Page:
New Honda CR-V Hybrid 2019 review

The new Honda CR-V Hybrid is smooth, refined and economical, but PCP costs make it hard to recommend over its rivals

Overall Auto Express Rating

3.5 out of 5

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If you do plenty of urban driving, the new Honda CR-V Hybrid might be the perfect crossover. The near-silent electric driving makes it a smooth, refined and potentially very economical alternative to traditional petrol and diesel cars. It’s relaxing to drive elsewhere, too, and more comfortable than many rivals. However, you'll pay for the privilege: the CR-V’s PCP costs are significantly more than an equivalent Toyota RAV4, making the Honda tough to recommend.

This is the new Honda CR-V: the fifth generation of a model that was among the very first cars of its type to kick off the compact SUV craze. The current model has been on sale in the UK for a few months now, with a 1.5-litre turbocharged petrol engine. But now a hybrid option has joined the range, too.

Given the amount of choice in this class – pretty much every big car brand offers something similar – most rivals aim for low emissions with diesel engines rather than complex hybrid tech. As it stands, then, the closest alternative to the CR-V Hybrid comes from another of the original crossover trend-setters: the Toyota RAV4.

Best hybrid SUVs on sale

Both cars mix petrol power with an electric motor for a modest battery-only range, but the pair take quite different approaches to their hybrid systems. In short, whenever the RAV4’s petrol engine runs, it drives the wheels directly through a CVT automatic transmission.

However, the CR-Vs 2.0-litre petrol engine acts as a generator for the most part, sending charge to an electric generator/motor, which both tops up the battery and powers a second motor that’s connected to the wheels. The petrol engine can drive the wheels – doing so via a clutch that provides a direct connection via a fixed gear gearbox – but this only happens under hard acceleration. Its third configuration enables a fully-electric mode for around a mile or so. Similar in concept to a Mitsubishi Outlander PHEV, then, but with a smaller electric range.

This, Honda says, is a more efficient way of doing things than Toyota’s set-up. But it doesn’t appear that way based on the latest WLTP testing procedures. While the RAV4 is rated at up to 50.4mpg, the CR-V manages just 40.9mpg. That’s not a match for its diesel rivals, either: the Volkswagen Tiguan, powered by a 148bhp 2.0-litre TDI unit, manages up to 47.9mpg. The Honda’s ability to drive on battery power alone should make it more frugal than the VW around town, though.

We’re driving the front-wheel-drive version here, though an all-wheel-drive option is also available. Performance is more than adequate enough for a car in this class; the electric motor gives nippy acceleration at low speeds (a Sport mode makes its response a little more enthusiastic, too) and the power delivery is smooth and linear. Bursts of acceleration do have their downsides, though. There’s a delay in power delivery as the car engages the connection between engine and gearbox, and it causes a flare of revs which can sound unpleasant.

However, this is pretty infrequent, and the rest of the time the engine is impressively hushed – either humming quietly in the background or not at all. In fact, the CR-V is pretty quiet, both wind and road noise remain fairly subdued, making it a very relaxing car to drive.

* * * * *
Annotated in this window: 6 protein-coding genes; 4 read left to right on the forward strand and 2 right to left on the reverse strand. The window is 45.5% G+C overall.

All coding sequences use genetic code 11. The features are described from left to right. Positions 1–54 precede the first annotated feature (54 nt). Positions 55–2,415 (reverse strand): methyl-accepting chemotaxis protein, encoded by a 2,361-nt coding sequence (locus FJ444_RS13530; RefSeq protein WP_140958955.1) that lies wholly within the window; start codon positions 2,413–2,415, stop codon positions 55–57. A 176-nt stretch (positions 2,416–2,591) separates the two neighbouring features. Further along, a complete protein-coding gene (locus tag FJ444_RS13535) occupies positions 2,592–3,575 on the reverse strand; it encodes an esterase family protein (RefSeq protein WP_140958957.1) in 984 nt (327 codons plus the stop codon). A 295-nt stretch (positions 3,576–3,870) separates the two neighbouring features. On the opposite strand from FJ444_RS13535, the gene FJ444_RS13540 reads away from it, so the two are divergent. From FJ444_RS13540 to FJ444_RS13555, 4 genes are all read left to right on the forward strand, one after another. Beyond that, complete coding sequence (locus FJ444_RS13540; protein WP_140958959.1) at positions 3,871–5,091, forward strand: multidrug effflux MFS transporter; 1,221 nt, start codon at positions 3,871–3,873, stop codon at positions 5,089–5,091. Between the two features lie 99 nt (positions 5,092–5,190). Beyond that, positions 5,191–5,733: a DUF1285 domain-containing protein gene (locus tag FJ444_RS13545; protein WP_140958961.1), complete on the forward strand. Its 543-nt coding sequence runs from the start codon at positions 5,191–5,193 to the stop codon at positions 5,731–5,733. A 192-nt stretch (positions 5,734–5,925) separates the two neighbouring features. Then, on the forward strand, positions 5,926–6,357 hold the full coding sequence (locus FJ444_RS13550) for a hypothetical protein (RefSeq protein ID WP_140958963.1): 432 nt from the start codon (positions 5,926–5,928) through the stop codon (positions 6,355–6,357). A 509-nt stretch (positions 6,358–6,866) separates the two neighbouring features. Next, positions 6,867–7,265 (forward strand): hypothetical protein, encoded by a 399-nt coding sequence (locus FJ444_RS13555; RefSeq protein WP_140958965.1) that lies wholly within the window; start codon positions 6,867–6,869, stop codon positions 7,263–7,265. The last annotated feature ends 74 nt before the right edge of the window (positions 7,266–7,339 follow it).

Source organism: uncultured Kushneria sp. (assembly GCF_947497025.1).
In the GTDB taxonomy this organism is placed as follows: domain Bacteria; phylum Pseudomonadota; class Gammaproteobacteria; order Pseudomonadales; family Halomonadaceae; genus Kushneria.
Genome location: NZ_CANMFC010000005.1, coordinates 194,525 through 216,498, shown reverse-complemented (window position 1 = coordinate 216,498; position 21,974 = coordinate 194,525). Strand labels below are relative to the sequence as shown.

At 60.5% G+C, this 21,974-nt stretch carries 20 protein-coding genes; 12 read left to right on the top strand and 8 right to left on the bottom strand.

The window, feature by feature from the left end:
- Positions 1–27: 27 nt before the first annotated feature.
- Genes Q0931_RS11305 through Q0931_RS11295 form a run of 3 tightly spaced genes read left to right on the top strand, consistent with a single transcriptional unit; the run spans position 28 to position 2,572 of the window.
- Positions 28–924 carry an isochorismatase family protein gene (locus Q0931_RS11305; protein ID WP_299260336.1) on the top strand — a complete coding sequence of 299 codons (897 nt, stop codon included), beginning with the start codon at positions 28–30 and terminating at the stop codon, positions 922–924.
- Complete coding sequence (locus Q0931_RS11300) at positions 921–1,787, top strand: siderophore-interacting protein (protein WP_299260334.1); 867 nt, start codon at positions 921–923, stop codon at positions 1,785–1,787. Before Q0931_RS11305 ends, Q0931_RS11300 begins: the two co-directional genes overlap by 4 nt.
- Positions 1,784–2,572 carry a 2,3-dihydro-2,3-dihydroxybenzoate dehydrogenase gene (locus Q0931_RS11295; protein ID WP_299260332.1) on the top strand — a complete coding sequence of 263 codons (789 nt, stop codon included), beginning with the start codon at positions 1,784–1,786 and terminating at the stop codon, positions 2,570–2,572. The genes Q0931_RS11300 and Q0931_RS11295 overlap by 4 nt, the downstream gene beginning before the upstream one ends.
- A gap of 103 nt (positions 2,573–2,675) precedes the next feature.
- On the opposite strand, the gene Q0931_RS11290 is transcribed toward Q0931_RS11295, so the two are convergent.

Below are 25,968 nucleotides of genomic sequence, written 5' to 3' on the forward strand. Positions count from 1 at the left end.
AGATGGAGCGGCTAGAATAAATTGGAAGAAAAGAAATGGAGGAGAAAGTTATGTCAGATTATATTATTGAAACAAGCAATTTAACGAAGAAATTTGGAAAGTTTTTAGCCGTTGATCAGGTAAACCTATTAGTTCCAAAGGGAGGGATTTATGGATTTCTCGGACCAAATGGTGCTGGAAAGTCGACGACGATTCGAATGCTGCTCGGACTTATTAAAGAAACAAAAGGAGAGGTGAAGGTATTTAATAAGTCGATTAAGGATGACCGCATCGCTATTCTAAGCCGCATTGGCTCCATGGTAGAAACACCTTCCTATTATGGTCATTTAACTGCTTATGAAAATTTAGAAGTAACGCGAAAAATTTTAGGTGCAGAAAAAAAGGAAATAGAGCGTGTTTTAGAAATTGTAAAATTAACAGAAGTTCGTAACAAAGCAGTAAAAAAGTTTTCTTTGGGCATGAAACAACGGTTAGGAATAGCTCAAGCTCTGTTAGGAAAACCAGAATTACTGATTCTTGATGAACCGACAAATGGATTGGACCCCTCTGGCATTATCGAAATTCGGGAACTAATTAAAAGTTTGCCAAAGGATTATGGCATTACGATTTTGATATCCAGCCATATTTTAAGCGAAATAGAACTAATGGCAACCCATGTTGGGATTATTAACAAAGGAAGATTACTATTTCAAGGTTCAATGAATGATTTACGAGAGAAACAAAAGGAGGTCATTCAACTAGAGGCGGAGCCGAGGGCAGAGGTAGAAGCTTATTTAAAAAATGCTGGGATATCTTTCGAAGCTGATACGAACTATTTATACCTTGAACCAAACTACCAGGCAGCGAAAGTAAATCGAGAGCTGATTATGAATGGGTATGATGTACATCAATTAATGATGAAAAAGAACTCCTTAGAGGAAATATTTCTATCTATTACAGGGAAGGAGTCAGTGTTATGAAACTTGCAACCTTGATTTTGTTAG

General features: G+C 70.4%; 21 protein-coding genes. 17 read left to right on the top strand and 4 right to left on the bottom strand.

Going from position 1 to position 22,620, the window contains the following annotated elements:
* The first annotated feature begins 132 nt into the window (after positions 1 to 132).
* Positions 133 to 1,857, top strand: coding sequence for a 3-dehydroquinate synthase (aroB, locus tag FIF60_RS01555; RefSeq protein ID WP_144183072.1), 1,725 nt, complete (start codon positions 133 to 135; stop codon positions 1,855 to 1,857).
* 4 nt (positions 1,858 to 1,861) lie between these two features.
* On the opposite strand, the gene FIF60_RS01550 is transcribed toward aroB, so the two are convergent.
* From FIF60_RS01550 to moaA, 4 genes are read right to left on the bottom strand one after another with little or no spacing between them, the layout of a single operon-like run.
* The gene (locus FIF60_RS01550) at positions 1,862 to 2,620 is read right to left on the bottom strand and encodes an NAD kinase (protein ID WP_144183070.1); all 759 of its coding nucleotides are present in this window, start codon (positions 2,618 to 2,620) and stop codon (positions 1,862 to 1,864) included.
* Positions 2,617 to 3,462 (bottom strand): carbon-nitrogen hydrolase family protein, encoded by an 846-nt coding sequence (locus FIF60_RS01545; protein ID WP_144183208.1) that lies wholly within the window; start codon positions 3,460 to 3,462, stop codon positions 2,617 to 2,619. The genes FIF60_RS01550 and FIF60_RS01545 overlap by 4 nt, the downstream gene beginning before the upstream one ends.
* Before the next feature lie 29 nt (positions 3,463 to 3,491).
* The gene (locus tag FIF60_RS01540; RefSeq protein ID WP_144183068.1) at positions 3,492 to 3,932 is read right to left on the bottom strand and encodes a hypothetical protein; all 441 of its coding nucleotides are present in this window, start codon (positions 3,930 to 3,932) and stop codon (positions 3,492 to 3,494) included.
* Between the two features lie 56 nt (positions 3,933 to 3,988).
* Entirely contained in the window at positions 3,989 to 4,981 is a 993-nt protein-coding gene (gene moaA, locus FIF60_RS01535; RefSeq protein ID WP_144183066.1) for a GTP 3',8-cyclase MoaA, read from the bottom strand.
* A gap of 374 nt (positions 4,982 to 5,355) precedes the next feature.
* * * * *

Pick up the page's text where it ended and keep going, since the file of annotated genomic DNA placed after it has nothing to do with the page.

That feeling is carried over to the rest of the CR-V’s driving experience. Ride comfort is towards the smoother end of the family crossover class, making it a great motorway cruiser. The flip side of this is that body roll is quite pronounced and it feels a little ponderous on a B-road. Yet that shouldn’t be too much of a concern for most buyers in this class.

More important is the CR-V’s practicality. There’s more leg, head and hip room than in the old one, and it’s far roomier than either the Ford Kuga or Tiguan, too. The Hybrid tech has compromised boot space slightly - the overall volume shrinks from the 561 litres in the petrol car, to 497 litres. But the opening is wide and the floor is square.

Prices for the CR-V Hybrid start from £29,105, while this SR model (the third highest of four trim levels) costs £33,495. That’s £2,060 more than the 1.5 turbo, while all-wheel drive options are £1,100 more again. At £31,015, the SE sits between S and SR, and offers all the equipment you really need: LED headlights, lane keep assist, and a seven-inch touchscreen with satellite navigation, Apple Carplay, Android Auto and a reversing camera are all included.

The CR-V will make plenty of sense for company car buyers, as its low CO2 emissions place it in competitive Benefit in Kind groups. At 120g/km based on NEDC-adjusted figures, the front-wheel drive model falls into the 28 per cent category – that’s four per cent lower than the petrol CR-V and five lower than the Tiguan TDI.

However, the Honda begins to come unstuck when finance prices are taken into account. Honda’s representative example prices the CR-V at £289 per month on a three year deal, but that does require a hefty £8,618.20 deposit. Match that deposit and terms to the equivalent RAV4 in Design trim, the closest to the CR-V SE in terms of kit, and the Toyota is just £245 per month.

Granted, the Toyota might work out to be slightly thirstier, and the lack of any sort of decent smartphone integration on that car might prove decisive for some, but that’s a very large sum of money to overcome.

Chief reviewer

Alex joined Auto Express as staff writer in early 2018, helping out with news, drives, features, and the occasional sports report. His current role of Chief reviewer sees him head up our road test team, which gives readers the full lowdown on our comparison tests.

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